Pizza News

The Not-So-Secret Origin of Detroit-Style Pizza


Watch the Detroit-style pizza episode of our new series, Pizza: Roots & Routes

Detroit-style pizza debuted at Buddy’s Rendezvous in 1946. The bar opened in 1936, and when owner Gus Guerra wanted to add food 10 years later, he turned to his Sicilian mother-in-law for advice.

“There was only one pizza place in Detroit at the time—a place called Vesuvio’s serving round pizzas,” says Jack Guerra Sr., son of Gus and co-owner of Cloverleaf Bar & Restaurant in Eastpointe, Michigan. “My dad and grandma decided they wanted to put together a thick, square Sicilian pizza called a sfincione.”

“He never told me exactly where he found the pans,” Guerra adds. “But they used to be dripping pans for auto parts.” The deep, blue steel pans act like a cast iron skillet might, retaining heat and building up flavor over time.

Guerra’s dad told him the pizza took off immediately, with customers choosing pizza over sandwiches. “The pizza was kind of like a hot sandwich, you know?” says Guerra.

Seven years later, in 1953, with business booming, Guerra sold Buddy’s and opened Cloverleaf Bar & Restaurant in Eastpointe, Michigan. “There were three partners in the Buddy’s business: my father and my mother’s two uncles,” Guerra explains. “There was a bit of a problem, and they ended up splitting up the business and selling it. That’s when my father moved to East Detroit and bought Cloverleaf.”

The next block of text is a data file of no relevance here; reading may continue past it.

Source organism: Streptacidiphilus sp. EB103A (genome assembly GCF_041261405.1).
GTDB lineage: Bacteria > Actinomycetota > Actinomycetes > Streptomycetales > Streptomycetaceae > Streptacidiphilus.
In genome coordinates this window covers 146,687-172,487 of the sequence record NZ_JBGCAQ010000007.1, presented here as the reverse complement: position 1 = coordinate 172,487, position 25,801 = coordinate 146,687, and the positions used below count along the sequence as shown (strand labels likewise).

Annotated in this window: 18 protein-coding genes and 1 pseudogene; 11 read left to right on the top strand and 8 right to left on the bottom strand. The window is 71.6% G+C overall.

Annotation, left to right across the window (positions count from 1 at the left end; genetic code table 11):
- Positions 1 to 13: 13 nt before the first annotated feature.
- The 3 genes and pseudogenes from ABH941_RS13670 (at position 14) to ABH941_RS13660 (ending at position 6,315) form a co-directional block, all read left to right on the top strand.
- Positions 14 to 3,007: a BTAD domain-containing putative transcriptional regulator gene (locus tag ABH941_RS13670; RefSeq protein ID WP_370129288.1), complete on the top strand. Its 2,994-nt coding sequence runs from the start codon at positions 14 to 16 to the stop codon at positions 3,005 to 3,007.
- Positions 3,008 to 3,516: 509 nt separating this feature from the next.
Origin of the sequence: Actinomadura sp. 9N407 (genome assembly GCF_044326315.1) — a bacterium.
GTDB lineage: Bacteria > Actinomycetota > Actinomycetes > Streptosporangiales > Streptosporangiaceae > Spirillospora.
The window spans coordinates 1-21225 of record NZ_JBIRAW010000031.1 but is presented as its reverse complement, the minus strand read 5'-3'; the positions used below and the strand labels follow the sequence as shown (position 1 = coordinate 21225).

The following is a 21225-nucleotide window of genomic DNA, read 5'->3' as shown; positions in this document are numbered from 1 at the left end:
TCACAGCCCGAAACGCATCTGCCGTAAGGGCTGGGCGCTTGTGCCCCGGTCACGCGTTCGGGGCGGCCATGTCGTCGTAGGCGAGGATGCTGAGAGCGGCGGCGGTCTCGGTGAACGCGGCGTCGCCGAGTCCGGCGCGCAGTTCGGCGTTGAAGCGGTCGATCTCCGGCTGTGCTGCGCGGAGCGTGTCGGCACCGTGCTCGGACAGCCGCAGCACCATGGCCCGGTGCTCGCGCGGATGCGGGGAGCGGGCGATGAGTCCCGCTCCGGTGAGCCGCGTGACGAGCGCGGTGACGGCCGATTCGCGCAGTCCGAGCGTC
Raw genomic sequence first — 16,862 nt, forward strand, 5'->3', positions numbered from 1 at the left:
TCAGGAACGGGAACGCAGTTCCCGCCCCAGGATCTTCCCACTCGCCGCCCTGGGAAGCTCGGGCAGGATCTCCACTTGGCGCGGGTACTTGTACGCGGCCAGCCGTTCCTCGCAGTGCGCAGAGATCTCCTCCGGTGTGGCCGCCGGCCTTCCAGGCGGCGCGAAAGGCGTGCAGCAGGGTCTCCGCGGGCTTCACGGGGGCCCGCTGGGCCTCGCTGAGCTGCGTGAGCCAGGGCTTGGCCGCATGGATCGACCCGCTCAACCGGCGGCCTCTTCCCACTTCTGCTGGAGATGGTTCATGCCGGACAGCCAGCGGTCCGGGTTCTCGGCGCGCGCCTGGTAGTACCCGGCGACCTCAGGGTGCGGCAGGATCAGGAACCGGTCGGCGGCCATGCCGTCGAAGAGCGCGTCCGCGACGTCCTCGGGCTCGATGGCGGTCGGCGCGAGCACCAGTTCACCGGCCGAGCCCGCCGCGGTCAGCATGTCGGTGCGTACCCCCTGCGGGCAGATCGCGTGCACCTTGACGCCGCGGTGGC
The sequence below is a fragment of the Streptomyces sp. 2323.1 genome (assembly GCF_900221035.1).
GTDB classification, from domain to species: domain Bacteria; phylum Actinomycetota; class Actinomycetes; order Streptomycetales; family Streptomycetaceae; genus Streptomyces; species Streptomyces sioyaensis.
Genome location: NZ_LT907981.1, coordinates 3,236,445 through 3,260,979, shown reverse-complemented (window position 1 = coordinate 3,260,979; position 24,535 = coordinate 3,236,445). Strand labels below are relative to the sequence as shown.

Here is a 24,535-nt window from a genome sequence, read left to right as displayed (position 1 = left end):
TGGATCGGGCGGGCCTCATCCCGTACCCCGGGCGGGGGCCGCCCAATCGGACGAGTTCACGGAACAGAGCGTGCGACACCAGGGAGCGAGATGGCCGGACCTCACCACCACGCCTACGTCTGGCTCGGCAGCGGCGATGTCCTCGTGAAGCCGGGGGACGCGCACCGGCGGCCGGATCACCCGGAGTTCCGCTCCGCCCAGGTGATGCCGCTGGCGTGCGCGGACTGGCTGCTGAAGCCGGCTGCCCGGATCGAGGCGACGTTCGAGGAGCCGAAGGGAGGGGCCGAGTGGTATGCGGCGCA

Guerra says his dad sold Buddy’s and opened Cloverleaf the same year, to instant success. “It went really well and immediately started expanding,” Guerra explains. “We’ve been here since 1953, and we still have people coming here since the time they met and started dating.”

Carol Corrie, longtime employee and now general manager at Cloverleaf, remembers Gus hanging out at the Cloverleaf bar and chatting with customers. “They made only cheese and pepperoni pizzas when they started,” she says. “Gus told me that one day a customer came in with green peppers from his garden and asked Gus if he would put them on his pizza. Gus said that was how the pizzeria began putting additional toppings on the pizza.”

Gus Guerra’s family continues to serve the original Detroit-style recipe at Cloverleaf in Eastpointe, Michigan, and several other regional locations.


Replicating Detroit-Style Pizza

“Detroit-style pizza is a unique product and a labor of love,” says Wes Pikula, chief operating officer at Buddy’s Pizza. “It’s much harder to execute. Detroit style is unique in dough, proofing, double-hand stretching, the pans, the cheese, etc. It’s difficult to execute consistently unless you’re willing to go all in.”

Pikula goes on to describe the important elements of a Detroit-style pizza. “It’s the combination of the crunchy crust, buttery flavor, baked cheese edges, and a light, airy and balanced flavor,” he says.

Deep pans are essential in creating the signature caramelized cheese edge and thick, fluffy crust that’s so recognizable on a Detroit-style pizza. Seasoned over years, the blue steel pans impart a flavor not found anywhere else in the country. The deep sides allow the cheese—which is sprinkled all the way to the edges—to caramelize in the most wonderful way. “The pans are becoming increasingly hard to find,” Guerra notes. “The blue steel pans my dad used really aren’t available anymore, and the galvanized ones they make shouldn’t be used for pizza. A lot of companies are offering pans that are treated already so you don’t have the sticking problem.”